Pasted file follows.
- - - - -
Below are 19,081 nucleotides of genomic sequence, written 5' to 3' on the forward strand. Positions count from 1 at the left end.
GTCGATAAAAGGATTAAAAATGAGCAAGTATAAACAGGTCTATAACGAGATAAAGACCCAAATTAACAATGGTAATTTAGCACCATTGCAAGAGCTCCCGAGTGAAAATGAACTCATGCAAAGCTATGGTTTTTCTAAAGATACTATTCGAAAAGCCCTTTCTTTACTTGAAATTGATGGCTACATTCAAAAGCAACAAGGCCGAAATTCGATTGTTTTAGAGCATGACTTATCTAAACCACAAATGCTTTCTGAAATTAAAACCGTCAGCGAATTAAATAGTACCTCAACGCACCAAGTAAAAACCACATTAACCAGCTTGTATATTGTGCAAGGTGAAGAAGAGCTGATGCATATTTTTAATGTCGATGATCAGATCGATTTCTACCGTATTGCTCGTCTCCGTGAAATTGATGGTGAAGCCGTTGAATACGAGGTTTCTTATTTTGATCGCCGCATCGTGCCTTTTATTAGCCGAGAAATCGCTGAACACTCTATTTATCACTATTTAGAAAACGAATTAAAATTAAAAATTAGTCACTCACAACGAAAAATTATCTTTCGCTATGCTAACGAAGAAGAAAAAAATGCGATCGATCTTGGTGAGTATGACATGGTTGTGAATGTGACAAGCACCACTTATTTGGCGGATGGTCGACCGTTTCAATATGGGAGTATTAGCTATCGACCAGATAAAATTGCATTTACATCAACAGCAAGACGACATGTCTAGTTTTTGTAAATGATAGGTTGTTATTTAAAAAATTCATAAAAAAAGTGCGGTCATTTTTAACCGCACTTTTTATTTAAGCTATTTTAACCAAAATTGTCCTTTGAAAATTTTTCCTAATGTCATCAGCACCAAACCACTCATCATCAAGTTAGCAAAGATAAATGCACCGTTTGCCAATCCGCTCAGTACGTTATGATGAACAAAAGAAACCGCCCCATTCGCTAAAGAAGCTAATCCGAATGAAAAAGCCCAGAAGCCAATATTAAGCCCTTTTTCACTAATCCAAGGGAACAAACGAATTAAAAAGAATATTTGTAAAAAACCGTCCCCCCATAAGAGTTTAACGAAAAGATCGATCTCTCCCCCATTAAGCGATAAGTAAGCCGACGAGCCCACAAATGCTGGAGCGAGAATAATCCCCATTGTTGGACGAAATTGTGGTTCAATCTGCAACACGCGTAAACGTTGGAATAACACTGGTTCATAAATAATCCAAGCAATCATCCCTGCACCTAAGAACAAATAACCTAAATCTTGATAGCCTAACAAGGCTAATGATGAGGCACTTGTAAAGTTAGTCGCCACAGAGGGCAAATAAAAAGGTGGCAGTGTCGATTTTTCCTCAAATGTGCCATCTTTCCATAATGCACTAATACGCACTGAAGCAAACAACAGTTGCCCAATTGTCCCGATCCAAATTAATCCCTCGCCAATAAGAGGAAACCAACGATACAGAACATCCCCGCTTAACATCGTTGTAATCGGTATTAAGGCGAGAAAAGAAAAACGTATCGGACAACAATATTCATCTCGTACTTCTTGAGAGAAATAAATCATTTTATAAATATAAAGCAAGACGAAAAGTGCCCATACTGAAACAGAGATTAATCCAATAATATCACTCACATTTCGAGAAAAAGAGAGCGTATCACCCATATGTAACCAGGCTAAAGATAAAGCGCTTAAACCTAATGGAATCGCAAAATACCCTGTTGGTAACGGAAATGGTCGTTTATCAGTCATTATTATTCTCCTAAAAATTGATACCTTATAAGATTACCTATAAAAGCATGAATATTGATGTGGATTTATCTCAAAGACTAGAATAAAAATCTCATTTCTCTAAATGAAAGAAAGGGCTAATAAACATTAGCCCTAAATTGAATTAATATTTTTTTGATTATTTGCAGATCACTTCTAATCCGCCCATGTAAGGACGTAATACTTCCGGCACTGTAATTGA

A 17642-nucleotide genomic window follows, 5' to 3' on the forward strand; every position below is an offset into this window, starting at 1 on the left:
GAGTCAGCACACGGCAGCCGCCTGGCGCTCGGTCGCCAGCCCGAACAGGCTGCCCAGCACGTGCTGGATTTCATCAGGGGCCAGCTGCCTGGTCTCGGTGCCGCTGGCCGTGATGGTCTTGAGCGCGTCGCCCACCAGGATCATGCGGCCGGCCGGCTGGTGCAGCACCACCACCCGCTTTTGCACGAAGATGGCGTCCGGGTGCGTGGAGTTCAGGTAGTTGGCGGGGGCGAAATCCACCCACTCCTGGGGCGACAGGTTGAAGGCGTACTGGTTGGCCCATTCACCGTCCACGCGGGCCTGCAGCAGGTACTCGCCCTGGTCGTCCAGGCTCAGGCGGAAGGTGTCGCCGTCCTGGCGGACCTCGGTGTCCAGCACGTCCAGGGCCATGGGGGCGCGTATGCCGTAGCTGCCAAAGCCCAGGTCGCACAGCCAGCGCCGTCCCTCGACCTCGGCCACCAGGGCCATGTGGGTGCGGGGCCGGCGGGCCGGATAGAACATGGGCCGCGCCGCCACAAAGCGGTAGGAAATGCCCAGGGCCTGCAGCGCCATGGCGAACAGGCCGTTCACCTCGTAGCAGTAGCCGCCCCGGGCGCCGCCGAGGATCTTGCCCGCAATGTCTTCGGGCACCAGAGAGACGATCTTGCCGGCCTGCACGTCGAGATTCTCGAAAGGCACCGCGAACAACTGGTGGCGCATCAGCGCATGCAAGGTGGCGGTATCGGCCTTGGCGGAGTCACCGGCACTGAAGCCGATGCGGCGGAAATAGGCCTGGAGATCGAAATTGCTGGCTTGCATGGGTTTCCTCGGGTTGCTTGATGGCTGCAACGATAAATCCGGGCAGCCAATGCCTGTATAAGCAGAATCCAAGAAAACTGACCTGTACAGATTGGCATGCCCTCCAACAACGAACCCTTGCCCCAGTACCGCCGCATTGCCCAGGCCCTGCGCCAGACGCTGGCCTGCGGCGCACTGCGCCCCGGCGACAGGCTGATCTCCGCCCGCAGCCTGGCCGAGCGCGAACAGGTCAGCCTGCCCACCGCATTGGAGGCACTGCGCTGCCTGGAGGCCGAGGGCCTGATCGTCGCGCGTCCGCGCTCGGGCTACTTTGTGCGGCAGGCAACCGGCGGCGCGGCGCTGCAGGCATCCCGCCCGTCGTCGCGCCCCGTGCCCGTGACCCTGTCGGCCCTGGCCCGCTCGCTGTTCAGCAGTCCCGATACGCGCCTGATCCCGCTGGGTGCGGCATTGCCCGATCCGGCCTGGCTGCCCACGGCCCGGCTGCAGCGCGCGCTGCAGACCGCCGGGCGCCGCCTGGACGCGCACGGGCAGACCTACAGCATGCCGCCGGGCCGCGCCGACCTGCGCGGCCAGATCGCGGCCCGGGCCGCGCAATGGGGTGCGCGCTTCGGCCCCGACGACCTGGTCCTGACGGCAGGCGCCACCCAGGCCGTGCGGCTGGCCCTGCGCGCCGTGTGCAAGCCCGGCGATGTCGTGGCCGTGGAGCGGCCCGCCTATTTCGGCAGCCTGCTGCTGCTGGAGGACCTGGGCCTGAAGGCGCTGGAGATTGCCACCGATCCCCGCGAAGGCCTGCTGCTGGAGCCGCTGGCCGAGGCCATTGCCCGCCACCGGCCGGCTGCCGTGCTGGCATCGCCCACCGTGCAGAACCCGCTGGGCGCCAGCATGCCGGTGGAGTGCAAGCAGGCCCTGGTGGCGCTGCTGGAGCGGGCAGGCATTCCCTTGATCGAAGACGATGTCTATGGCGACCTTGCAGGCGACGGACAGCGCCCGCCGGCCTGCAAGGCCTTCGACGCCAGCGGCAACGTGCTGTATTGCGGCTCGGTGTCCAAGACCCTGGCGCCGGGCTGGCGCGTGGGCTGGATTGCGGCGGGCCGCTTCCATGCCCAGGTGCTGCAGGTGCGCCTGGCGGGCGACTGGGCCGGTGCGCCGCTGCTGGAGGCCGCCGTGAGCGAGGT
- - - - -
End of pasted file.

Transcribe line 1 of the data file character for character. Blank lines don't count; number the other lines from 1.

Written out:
Below are 19,081 nucleotides of genomic sequence, written 5' to 3' on the forward strand. Positions count from 1 at the left end.